NEW YORK -- With more than $900 million in gifts and pledges in hand two years ahead of schedule, the Johns Hopkins University's board of trustees decided yesterday to extend the school's fund-raising campaign to $1.2 billion -- a $300 million increase to address pressing needs such as student financial aid.
The trustees also announced that one of their own, Bethesda construction magnate A. James Clark, has jump-started the extended campaign with a pledge of $10 million. The money will help construct a new biomedical engineering building, which will be named for him, on the university's Homewood campus.
Meeting in New York at the corporate headquarters of Bloomberg News, the financial news company founded by trustees Chairman Michael R. Bloomberg, the Hopkins board approved seeking the increase. When the campaign began in 1994, the goal was to raise $900 million by 2000.
The board also approved the hiring of Ilene Joy Busch-Vishniac as dean of the Whiting School of Engineering. Busch-Vishniac, 43, is a professor of mechanical engineering at the University of Texas at Austin. She will be the first woman to run a school other than nursing at Hopkins and one of only a handful of female engineering deans in the country.
Bloomberg, a 1964 graduate of the engineering school, said competition from other colleges and universities has driven Hopkins to continue its 4-year-old fund-raising initiative despite the university's $1.16 billion endowment.
"We were successful in a record time, but in that [four years] we fell from 20th-largest endowment to 23rd," Bloomberg said. "There has been more competition for the best students."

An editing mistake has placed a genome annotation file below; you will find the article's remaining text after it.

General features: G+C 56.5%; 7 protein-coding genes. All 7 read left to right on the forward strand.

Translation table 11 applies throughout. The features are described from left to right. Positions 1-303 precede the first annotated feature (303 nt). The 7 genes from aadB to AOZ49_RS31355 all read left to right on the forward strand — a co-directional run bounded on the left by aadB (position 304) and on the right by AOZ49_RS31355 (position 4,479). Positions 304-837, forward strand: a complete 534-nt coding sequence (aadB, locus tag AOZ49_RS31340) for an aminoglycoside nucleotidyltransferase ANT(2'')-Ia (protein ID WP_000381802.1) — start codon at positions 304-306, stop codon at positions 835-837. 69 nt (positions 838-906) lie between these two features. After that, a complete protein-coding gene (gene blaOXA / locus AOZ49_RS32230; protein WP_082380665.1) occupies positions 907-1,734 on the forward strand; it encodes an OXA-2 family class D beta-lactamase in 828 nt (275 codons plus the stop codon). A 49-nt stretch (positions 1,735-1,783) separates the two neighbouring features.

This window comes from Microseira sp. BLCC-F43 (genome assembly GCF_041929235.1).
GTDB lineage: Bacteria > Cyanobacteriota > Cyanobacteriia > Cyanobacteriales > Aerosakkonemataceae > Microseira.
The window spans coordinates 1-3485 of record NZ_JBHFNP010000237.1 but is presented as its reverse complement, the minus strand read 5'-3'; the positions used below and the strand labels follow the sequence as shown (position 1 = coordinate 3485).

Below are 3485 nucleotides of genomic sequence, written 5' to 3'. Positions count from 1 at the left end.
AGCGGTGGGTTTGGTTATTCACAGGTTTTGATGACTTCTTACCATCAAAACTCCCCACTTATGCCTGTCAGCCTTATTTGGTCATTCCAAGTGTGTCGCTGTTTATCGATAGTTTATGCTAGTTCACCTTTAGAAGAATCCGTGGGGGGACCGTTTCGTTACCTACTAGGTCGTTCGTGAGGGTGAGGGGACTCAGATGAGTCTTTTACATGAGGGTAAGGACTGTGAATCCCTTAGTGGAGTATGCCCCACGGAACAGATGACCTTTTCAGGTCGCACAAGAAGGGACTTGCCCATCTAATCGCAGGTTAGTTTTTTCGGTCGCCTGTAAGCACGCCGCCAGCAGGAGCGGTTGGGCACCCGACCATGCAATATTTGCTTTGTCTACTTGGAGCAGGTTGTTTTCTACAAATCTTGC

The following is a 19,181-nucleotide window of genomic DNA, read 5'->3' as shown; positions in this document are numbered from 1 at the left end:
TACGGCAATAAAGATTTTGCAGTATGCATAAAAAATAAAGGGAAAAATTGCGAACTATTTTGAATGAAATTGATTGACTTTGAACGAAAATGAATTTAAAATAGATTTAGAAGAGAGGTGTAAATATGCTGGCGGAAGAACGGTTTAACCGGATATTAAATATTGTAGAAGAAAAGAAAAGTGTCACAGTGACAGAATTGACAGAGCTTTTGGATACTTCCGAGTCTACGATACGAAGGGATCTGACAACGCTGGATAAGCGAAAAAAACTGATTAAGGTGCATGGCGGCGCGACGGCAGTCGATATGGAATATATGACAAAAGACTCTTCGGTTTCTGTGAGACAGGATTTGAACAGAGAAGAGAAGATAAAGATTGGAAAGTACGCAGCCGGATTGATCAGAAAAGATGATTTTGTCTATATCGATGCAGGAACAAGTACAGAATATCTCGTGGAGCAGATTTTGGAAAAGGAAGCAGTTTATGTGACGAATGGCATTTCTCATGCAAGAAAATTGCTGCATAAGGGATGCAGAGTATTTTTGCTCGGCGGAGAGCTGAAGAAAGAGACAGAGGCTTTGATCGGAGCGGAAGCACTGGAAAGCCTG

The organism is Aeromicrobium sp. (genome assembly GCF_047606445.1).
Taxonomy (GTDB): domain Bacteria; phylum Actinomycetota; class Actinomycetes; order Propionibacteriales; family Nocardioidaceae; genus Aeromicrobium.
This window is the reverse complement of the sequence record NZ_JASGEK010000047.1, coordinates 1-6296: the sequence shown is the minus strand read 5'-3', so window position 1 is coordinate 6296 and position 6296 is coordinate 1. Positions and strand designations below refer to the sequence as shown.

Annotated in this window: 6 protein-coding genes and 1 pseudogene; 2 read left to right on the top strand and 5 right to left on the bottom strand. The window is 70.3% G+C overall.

For that reason, a major focus of the continuing fund drive will be to boost the university's anemic endowment for student financial aid. President William R. Brody said he has become increasingly concerned since taking office in 1996 about Hopkins' limited ability to attract top students, particularly undergraduates, with scholarships and loans.
"This has got to be our highest priority," Brody said, "to make our education more affordable for both undergraduate as well as graduate students."
Only $29 million of Hopkins' endowment is earmarked for undergraduate scholarships, loans or work-study. The average student-aid endowment is $163 million at the 30 elite colleges and universities with which Hopkins sees itself competing.
Hopkins' undergraduate tuition of $21,700 is near average for comparable private schools, but the university lags in the amount of scholarship help it can offer low- and middle-income students.